Chapter 7. Integration concepts

Table of Contents

7.1. Integration and interoperability
7.2. Objectives of integration
7.3. Health information exchange
7.3.1. 1:1 integration
7.3.2. n:n integration
7.3.3. Architecture, standards and mapping
7.4. Aggregate and transactional data
7.5. Different DHIS2 integration scenarios
7.5.1. Data input
7.5.2. Data sharing
7.6. DHIS2 maturity model
7.7. Implementation steps for successful data and system integration
7.7.1. Step 1: Define strategy, stakeholders and data usage objectives
7.7.2. Step 2: Document Specifications and Requirements
7.7.3. Step 3: Carry Out Specifications and Identify Gaps
7.7.4. Step 4: Iteration and User Testing
7.7.5. Step 5: Scale-Up
7.7.6. Step 6: Ongoing Support
7.8. Specific integration and interoperability use cases
7.8.1. Logistics Management

DHIS2 is an open platform and its implementers are active contributors to interoperability initiatives, such as openHIE. The DHIS2 application database is designed with flexibility in mind. Data structures such as data elements, organisation units, forms and user roles can be defined completely freely through the application user interface. This makes it possible for the system to be adapted to a multitude of local contexts and use-cases. DHIS2 supports many requirements for routine data capture and analysis emerging in country implementations, both for HMIS scenarios and as a basic data collection and management system in domains such as logistics, laboratory management and finance.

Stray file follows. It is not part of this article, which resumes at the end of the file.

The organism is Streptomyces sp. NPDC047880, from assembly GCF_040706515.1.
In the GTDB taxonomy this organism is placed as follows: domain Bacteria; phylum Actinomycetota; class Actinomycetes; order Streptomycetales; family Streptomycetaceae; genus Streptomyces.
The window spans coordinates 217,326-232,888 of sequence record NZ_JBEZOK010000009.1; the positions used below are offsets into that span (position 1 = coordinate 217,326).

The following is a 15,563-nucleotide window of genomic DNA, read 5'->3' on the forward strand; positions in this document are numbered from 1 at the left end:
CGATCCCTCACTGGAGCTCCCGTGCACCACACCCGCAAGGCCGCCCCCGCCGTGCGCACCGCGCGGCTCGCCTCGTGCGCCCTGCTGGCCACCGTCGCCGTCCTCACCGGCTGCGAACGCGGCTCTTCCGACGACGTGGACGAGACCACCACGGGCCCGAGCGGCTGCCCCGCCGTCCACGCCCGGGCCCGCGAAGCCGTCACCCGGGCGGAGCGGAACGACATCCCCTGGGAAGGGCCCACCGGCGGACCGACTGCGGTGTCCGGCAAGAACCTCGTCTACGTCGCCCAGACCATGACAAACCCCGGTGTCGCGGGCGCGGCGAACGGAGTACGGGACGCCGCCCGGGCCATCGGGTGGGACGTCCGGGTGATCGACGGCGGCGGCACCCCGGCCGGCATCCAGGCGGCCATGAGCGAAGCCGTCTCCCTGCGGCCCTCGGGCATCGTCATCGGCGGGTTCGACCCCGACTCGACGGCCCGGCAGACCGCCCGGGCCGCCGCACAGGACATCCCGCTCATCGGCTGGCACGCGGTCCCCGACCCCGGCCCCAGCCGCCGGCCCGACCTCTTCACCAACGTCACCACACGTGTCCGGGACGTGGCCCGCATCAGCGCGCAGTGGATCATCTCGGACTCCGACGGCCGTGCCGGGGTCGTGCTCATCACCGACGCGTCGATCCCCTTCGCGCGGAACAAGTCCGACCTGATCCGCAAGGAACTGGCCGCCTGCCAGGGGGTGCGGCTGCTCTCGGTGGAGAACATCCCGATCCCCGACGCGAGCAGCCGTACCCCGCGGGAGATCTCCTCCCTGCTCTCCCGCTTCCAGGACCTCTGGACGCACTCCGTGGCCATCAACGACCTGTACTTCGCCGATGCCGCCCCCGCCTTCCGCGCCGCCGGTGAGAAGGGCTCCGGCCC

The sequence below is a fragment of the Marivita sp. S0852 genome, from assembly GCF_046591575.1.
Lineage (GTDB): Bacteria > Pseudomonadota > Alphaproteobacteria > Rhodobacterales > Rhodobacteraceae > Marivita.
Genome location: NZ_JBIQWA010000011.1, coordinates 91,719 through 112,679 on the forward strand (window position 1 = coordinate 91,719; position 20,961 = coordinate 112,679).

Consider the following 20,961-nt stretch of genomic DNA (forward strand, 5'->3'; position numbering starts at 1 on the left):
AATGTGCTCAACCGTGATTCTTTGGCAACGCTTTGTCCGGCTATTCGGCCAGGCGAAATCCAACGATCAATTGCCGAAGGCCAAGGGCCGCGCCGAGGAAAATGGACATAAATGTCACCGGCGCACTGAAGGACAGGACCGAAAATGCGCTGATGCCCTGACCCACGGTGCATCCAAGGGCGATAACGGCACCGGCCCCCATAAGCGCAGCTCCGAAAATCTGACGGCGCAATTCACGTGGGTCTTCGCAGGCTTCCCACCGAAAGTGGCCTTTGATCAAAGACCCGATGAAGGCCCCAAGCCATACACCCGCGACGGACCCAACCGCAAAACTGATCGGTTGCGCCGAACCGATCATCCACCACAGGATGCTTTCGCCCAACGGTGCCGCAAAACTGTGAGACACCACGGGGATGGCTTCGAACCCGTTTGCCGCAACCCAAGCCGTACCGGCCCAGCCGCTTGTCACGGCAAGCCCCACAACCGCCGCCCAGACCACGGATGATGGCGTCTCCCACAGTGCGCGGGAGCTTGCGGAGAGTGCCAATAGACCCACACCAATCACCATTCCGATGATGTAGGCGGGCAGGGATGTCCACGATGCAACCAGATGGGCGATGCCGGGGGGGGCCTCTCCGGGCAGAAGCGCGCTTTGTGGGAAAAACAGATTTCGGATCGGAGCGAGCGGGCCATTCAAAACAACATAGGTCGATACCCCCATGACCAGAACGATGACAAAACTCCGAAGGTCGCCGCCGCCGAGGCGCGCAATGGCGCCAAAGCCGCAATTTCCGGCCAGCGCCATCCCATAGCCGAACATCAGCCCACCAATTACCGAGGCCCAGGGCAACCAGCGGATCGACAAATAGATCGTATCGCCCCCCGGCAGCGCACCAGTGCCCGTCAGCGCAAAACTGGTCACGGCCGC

7.1. Integration and interoperability

Based on its platform approach, DHIS2 is able to receive and host data from different data sources and share it to other systems and reporting mechanisms. An important distinction of integration concepts is the difference between data integration and systems interoperability:

  • When talking about integration, we think about the process of making different information systems appear as one, making electronic data available to all relevant users as well as the harmonization of definitions and dimensions so that it is possible to combine the data in useful ways.

  • A related concept is interoperability, which is one strategy to achieve integration. We consider DHIS2 interoperable with other software applications because of its capability to exchange data. For example, DHIS2 and OpenMRS are interoperable, because they allow to share data definitions and data with each other. Interoperability depends on standards for data formats, interfaces, codes and terminologies. These would ideally be internationally agreed-upon standards, but in practice may also consist of de facto standards (which has wide acceptance and usage but is not necessarily formally balloted in a standards development organisation) and other more local agreements within a particular context.

DHIS2 is often used as an integrated data warehouse, since it contains (aggregate) data from various sources, such as Mother and Child health, Malaria program, census data, and data on stocks and human resources. These data sources share the same platform, DHIS2, and are available all from the same place. These subsystems are thus considered integrated into one system.

Interoperability in addition will integrate data sources from other software applications. For example, if census data is stored in a specialized civil registry or in a vital events system, interoperability between this database and DHIS2 would mean that census data would also be accessible in DHIS2.

Finally, the most basic integration activity (that is not always taken into account in the interoperability discussion) is the possibility to integratedata from existing paper systems or parallel vertical systems into DHIS2. Data will be entered directly into DHIS2 without passing through a different software application. This process is based on creating consistent indicator definitions and can already greatly reduce fragmentation and enhance data analysis through an integrated data repository.